An opinion poll conducted by Pew Global in 2019 found that only 23 percent of Indians view China favorably while 46 percent view China unfavorably, which is part of a larger downward trend.
Rajdeep Pakanati, Professor, Jindal School of International Affairs, O.P. Jindal Global University, Sonipat, Haryana, India.
Indians from my parents’ generation have a negative perception of China. This arises from their memories of the 1962 India-China war, which was seen as a betrayal of the spirit of Hindi Chini Bhai Bhai (India and China are brothers) promoted by then-Indian prime minister Jawaharlal Nehru and Chinese Communist Party chairman Mao Zedong.
While their resentment is understandable, the current generation has adopted stronger negative perceptions of China in the past few years.
It appears that three major events are contributing to this: China’s “perceived” aggressive actions along the three sectors of India-China border; China’s opposition to India’s fight against terrorism at the UN; and China’s opposition to India’s efforts to join the Nuclear Suppliers Group (NSG).
The younger generation in India has predominantly been Western oriented. This includes their preferences to study in the US or in Europe, consume products, watch movies and TV shows, travel for vacation and find job opportunities.
There were a total of 202,014 students from India studying in the US last year, while there are only 23,000 students from India studying in China. There are 2.65 million Indian residents in the US, and this only accounts for the documented ones.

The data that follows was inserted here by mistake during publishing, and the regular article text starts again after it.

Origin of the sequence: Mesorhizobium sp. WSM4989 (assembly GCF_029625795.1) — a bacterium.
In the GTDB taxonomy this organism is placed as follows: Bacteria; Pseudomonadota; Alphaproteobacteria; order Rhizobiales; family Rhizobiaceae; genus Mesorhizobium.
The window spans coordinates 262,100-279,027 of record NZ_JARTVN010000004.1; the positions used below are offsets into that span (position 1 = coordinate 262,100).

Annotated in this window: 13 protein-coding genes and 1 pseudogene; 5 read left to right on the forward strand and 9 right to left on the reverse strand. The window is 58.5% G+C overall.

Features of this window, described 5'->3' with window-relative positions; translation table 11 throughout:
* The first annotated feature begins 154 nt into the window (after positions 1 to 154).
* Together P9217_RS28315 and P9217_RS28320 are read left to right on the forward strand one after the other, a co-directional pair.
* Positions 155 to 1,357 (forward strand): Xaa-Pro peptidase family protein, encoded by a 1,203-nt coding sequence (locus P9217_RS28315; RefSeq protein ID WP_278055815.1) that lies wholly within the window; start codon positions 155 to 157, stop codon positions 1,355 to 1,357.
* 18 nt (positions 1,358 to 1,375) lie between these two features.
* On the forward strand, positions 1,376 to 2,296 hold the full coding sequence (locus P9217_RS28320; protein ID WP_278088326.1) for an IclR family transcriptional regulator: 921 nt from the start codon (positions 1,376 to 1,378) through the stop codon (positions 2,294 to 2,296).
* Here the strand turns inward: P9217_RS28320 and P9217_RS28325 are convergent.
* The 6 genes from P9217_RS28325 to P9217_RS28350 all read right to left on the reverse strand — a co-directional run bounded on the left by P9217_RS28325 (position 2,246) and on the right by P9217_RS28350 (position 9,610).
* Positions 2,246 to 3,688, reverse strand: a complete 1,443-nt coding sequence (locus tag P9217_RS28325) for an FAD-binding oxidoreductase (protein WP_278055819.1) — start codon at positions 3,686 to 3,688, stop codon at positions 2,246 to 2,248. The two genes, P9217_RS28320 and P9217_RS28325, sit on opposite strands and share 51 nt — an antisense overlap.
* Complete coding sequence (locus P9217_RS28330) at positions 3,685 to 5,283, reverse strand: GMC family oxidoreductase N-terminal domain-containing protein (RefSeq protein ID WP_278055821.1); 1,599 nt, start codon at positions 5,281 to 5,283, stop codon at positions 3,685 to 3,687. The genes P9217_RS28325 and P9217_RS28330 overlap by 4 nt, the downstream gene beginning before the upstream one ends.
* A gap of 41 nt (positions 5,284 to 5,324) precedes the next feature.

Indians residing in China number 55,500 and their presence is limited to cosmopolitan cities such as Shanghai, Beijing and Guangzhou, and 31,569 in Hong Kong.
Such an over-exposure to the Western and predominantly English-speaking countries is one of the main reasons for Indians to hold a generally warm and positive opinion on these countries.
The Lowy Institute’s India Poll 2013 measured the feelings of Indians towards other countries on what resembles a thermometer, showing that Indians feel very warmly toward the US at 62°, cooler toward China at 44° and very chilly toward Pakistan at 20°.
An opinion poll conducted by Pew Global last year found that only 23 percent of Indians view China favorably while 46 percent view China unfavorably, which is part of a larger downward trend.
Published in: Taipei Times
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